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Jewish World Review April 5, 2001 / 12 Nissan, 5761

Getting Hired By Marvin Walberg

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Consumer Reports

Revealing past crime depends on job-search situation -- DEAR MR. WALBERG: When would be the best time to disclose to a potential employer that one has a criminal record? If I am introduced to someone who works at a company I would like to be employed by, and that person could possibly be my supervisor, should I disclose my record, or wait until I have an official interview? A.R.

DEAR A.R.: For the answer to this question, I turned to my labor attorney contact, Jim May of the Birmingham law firm of Bradley Arant Rose & White LLP, who offered the following comments:

"This is rather open-ended, but honesty is the best policy usually.

"I don't see any legal reason to affirmatively reveal a criminal record in an 'informal' meeting if there is no question posed that might make nondisclosure seem to be dishonest.

"The blanket exclusion of applicants with convictions has been successfully challenged under the 'disparate impact' theory where business necessity is not shown. Most applications I see disclaim automatic rejection based on conviction when applying for positions that do not involve duties that require handling of money or similar tasks.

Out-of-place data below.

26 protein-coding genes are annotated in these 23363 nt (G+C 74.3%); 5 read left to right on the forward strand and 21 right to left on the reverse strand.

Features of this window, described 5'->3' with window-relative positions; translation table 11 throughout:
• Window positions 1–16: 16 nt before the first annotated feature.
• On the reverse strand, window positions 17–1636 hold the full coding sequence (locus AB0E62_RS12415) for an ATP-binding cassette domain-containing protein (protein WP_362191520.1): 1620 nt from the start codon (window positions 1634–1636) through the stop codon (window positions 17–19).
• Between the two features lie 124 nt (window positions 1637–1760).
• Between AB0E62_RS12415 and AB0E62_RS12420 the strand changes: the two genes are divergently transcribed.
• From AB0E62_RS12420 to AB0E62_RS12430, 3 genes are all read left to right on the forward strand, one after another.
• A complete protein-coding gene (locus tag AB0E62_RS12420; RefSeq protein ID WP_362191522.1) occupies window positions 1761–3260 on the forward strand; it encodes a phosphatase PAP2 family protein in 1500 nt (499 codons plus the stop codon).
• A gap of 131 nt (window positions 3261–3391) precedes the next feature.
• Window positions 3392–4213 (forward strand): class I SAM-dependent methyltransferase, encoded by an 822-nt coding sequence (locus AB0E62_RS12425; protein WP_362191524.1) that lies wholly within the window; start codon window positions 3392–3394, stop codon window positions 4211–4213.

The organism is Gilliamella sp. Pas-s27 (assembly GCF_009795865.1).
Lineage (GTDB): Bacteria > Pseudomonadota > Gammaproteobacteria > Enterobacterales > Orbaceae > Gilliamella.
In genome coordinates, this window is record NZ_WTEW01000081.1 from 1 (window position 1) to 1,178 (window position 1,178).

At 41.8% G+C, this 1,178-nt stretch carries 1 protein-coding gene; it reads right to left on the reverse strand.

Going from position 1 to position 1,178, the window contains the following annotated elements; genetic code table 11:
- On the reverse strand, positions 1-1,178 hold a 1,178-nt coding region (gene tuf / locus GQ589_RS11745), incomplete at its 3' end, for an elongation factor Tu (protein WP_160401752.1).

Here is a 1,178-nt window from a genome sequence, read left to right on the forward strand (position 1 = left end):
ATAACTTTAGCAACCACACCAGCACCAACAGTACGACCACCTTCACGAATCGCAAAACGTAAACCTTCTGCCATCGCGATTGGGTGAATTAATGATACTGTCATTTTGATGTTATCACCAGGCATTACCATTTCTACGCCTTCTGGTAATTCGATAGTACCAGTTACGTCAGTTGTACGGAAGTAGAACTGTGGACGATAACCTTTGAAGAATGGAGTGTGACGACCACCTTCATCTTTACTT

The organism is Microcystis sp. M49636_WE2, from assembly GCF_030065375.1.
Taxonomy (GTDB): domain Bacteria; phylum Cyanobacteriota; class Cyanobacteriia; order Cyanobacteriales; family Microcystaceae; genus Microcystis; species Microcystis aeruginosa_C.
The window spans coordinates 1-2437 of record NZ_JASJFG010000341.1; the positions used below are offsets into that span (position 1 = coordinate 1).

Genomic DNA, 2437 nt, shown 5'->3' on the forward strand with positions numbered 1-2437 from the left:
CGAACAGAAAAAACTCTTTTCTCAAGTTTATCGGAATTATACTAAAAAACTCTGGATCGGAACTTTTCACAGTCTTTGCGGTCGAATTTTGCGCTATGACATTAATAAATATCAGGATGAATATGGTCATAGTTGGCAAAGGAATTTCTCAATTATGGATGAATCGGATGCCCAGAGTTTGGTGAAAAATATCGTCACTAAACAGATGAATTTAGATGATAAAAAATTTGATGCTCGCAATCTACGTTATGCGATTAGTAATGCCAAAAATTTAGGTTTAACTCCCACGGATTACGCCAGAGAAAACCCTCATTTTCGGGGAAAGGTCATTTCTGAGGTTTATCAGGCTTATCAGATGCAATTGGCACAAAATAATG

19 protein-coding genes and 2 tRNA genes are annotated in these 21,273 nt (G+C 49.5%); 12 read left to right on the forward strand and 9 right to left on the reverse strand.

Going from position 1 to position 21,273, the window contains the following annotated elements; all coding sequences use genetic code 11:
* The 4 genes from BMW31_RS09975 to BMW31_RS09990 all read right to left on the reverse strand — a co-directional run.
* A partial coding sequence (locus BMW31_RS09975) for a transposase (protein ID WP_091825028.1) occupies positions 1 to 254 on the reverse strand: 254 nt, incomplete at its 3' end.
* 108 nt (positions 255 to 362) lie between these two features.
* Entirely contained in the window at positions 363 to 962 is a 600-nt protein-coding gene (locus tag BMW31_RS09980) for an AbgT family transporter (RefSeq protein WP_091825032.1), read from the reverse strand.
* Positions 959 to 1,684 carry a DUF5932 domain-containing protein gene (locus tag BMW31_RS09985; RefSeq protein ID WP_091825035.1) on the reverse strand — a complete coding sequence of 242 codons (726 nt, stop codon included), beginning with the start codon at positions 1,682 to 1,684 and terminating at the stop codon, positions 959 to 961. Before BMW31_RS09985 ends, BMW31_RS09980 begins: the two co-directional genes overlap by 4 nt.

"The failure to answer truthfully direct questions, written or oral, however, is often cited as a reason to reject an applicant or discharge an employee later. My sense is, although admittedly unscientific, that employers are reasonably tolerant of mistakes in a person's history, but most do not tolerate misrepresentation by applicants/employees, no matter what the subject."

So, in an "informal" setting, if no question is posed that might make nondisclosure seem dishonest, don't bring up the subject.

In any meeting with a potential employer, informal or official interview, address all questions asked, both written and oral, truthfully.

All job searchers should focus on their skills and accomplishments, always maintaining a positive attitude toward the future. If there is any shadow in your past, your positive attitude and clear focus on your strengths becomes even more important.

Marvin Walberg is a job search consultant and the author of ''About Getting Hired: the Job Search.'' Comment by clicking here.


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